So I’ve been recommending simulation-based calibration (SBC) as the go-to method to validate your models and try to use it as much in my practice as I can. In the past few days I noticed there is a class of bugs that don’t get caught by SBC: the model ignoring data. Also ignoring a parameter in the likelihood part may lead to only very small deviances in SBC plots. Maybe that is obvious to some, but it wasn’t obvious to me, so I’m sharing the experience.

Remember that the main idea behind SBC is that when you repeatedly simulate data from a model’s prior and fit the model to simulated data, you end up recovering the prior. If your model accidentally ignores all the data, it will recover the prior and pass SBC checks very easily. The same holds if your model ignores only part of the data but is otherwise correct - for example, I had an indexing error that made my model ignore the last datapoint for each group of observations and it passed SBC with flying colors.

To a lesser extent, SBC plots can be mostly fine when you ignore a parameter (in my case one term in the linear predictor part of a model). This manifested as a very slight skew in the standard deviation term, but other than that, the SBC plots looked nice.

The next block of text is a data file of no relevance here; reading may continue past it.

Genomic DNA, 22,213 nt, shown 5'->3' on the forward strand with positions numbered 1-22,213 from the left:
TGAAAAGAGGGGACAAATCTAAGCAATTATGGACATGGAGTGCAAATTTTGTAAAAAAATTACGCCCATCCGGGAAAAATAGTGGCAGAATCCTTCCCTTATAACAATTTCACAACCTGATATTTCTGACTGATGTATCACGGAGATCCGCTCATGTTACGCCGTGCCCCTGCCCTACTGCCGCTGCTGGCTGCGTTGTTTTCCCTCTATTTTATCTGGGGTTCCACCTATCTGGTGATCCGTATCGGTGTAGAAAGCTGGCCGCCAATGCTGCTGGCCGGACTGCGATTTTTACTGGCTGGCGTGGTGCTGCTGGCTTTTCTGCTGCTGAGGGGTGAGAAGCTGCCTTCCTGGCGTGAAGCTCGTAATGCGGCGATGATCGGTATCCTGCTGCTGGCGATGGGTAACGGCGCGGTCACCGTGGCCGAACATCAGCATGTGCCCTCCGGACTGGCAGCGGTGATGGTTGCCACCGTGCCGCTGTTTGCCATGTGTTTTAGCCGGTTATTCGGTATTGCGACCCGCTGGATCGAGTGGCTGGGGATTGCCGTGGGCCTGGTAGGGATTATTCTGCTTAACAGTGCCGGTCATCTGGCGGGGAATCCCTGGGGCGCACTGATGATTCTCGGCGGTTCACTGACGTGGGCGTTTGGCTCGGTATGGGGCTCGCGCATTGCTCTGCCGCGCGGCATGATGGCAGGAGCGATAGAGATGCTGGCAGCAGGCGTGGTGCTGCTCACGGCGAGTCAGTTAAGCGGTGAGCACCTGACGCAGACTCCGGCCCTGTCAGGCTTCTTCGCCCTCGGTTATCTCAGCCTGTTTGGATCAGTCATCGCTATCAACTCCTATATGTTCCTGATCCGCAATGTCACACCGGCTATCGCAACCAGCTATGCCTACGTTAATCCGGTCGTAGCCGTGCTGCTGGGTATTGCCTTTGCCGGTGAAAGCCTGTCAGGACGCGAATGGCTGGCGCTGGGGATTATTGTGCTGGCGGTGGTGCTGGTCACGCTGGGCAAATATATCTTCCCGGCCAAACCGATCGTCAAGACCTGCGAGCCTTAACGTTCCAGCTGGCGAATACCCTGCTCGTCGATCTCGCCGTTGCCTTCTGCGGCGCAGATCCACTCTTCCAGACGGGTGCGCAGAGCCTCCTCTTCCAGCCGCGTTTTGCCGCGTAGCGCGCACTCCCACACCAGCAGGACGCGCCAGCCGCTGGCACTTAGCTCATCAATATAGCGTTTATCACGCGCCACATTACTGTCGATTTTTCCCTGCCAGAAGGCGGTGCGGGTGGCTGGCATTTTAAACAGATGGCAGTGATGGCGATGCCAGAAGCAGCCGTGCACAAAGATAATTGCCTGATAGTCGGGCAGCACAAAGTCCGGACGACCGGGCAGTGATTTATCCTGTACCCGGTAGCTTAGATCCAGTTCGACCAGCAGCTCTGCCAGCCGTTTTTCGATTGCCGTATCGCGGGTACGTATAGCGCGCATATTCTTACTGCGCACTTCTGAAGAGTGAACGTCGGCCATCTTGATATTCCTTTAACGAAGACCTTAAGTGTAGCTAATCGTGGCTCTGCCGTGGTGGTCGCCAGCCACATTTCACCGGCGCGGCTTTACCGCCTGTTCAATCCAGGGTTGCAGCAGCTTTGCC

I was able to notice the “ignore all data case” and “ignore one parameter” easily because in addition to the SBC histograms I always plot a scatter of true value vs. posterior mean/median, which gives a sense of the precision with which the model estimates the parameter so when the model ignores data/parameters it manifests as a lack of correlation in this plot.

Here is an SBC plot + scatter from an OK model (sorry for just showing 50 SBC steps, but it takes time to run and I have work to do :-) ):

And here are the same plots when `beta[1]`

parameter has been left out of the model likelihood:

You’ll notice that the SBC plots look roughly the same but the scatter shows that the posterior median is not influenced by the true value in the second case…

Also the data ignoring problems become apparent when doing posterior predictive checks, so yay for PP checks!

Hope that helps somebody :-)